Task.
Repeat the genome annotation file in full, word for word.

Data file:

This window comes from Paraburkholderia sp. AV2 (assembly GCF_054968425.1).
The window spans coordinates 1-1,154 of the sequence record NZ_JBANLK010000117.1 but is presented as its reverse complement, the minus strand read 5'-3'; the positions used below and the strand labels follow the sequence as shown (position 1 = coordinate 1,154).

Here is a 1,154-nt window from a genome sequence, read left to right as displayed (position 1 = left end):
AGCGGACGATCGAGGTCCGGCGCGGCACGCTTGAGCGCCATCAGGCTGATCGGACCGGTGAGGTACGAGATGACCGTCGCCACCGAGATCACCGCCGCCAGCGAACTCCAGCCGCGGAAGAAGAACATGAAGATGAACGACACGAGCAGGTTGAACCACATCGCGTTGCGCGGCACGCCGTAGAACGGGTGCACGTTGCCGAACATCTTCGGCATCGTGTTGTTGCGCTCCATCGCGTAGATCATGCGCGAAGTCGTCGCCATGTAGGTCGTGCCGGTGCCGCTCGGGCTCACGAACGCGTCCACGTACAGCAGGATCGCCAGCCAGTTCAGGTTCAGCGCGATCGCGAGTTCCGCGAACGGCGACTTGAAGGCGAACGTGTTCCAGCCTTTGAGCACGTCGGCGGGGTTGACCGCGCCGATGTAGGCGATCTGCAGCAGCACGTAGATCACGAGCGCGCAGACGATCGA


This window comes from Paraburkholderia sp. AV2 (assembly GCF_054968425.1).
The window spans coordinates 1-1,154 of the sequence record NZ_JBANLK010000117.1 but is presented as its reverse complement, the minus strand read 5'-3'; the positions used below and the strand labels follow the sequence as shown (position 1 = coordinate 1,154).

Here is a 1,154-nt window from a genome sequence, read left to right as displayed (position 1 = left end):
AGCGGACGATCGAGGTCCGGCGCGGCACGCTTGAGCGCCATCAGGCTGATCGGACCGGTGAGGTACGAGATGACCGTCGCCACCGAGATCACCGCCGCCAGCGAACTCCAGCCGCGGAAGAAGAACATGAAGATGAACGACACGAGCAGGTTGAACCACATCGCGTTGCGCGGCACGCCGTAGAACGGGTGCACGTTGCCGAACATCTTCGGCATCGTGTTGTTGCGCTCCATCGCGTAGATCATGCGCGAAGTCGTCGCCATGTAGGTCGTGCCGGTGCCGCTCGGGCTCACGAACGCGTCCACGTACAGCAGGATCGCCAGCCAGTTCAGGTTCAGCGCGATCGCGAGTTCCGCGAACGGCGACTTGAAGGCGAACGTGTTCCAGCCTTTGAGCACGTCGGCGGGGTTGACCGCGCCGATGTAGGCGATCTGCAGCAGCACGTAGATCACGAGCGCGCAGACGATCGA